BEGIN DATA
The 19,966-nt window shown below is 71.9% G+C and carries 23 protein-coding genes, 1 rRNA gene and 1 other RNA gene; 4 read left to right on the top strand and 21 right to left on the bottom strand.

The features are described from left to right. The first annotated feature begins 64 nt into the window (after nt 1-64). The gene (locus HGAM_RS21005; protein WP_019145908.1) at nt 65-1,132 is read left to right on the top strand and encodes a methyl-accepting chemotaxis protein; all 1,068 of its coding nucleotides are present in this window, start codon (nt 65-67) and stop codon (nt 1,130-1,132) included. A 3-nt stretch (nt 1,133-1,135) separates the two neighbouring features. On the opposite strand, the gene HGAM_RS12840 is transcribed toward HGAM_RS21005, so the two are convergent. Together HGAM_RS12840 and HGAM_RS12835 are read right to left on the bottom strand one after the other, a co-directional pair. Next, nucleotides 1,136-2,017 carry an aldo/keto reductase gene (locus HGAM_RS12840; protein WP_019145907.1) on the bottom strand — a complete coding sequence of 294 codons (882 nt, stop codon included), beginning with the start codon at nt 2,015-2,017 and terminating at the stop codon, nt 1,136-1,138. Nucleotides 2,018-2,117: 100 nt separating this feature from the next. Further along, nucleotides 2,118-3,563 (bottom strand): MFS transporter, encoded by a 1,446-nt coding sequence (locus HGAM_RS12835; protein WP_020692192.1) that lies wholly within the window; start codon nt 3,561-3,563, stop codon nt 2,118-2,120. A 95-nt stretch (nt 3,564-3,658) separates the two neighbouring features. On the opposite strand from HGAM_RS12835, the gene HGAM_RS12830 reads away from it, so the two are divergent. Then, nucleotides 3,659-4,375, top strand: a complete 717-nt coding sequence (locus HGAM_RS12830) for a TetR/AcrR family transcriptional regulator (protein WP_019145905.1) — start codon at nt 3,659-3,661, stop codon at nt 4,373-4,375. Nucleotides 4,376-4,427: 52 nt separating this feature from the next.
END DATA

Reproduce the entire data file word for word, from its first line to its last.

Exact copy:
The 19,966-nt window shown below is 71.9% G+C and carries 23 protein-coding genes, 1 rRNA gene and 1 other RNA gene; 4 read left to right on the top strand and 21 right to left on the bottom strand.

The features are described from left to right. The first annotated feature begins 64 nt into the window (after nt 1-64). The gene (locus HGAM_RS21005; protein WP_019145908.1) at nt 65-1,132 is read left to right on the top strand and encodes a methyl-accepting chemotaxis protein; all 1,068 of its coding nucleotides are present in this window, start codon (nt 65-67) and stop codon (nt 1,130-1,132) included. A 3-nt stretch (nt 1,133-1,135) separates the two neighbouring features. On the opposite strand, the gene HGAM_RS12840 is transcribed toward HGAM_RS21005, so the two are convergent. Together HGAM_RS12840 and HGAM_RS12835 are read right to left on the bottom strand one after the other, a co-directional pair. Next, nucleotides 1,136-2,017 carry an aldo/keto reductase gene (locus HGAM_RS12840; protein WP_019145907.1) on the bottom strand — a complete coding sequence of 294 codons (882 nt, stop codon included), beginning with the start codon at nt 2,015-2,017 and terminating at the stop codon, nt 1,136-1,138. Nucleotides 2,018-2,117: 100 nt separating this feature from the next. Further along, nucleotides 2,118-3,563 (bottom strand): MFS transporter, encoded by a 1,446-nt coding sequence (locus HGAM_RS12835; protein WP_020692192.1) that lies wholly within the window; start codon nt 3,561-3,563, stop codon nt 2,118-2,120. A 95-nt stretch (nt 3,564-3,658) separates the two neighbouring features. On the opposite strand from HGAM_RS12835, the gene HGAM_RS12830 reads away from it, so the two are divergent. Then, nucleotides 3,659-4,375, top strand: a complete 717-nt coding sequence (locus HGAM_RS12830) for a TetR/AcrR family transcriptional regulator (protein WP_019145905.1) — start codon at nt 3,659-3,661, stop codon at nt 4,373-4,375. Nucleotides 4,376-4,427: 52 nt separating this feature from the next.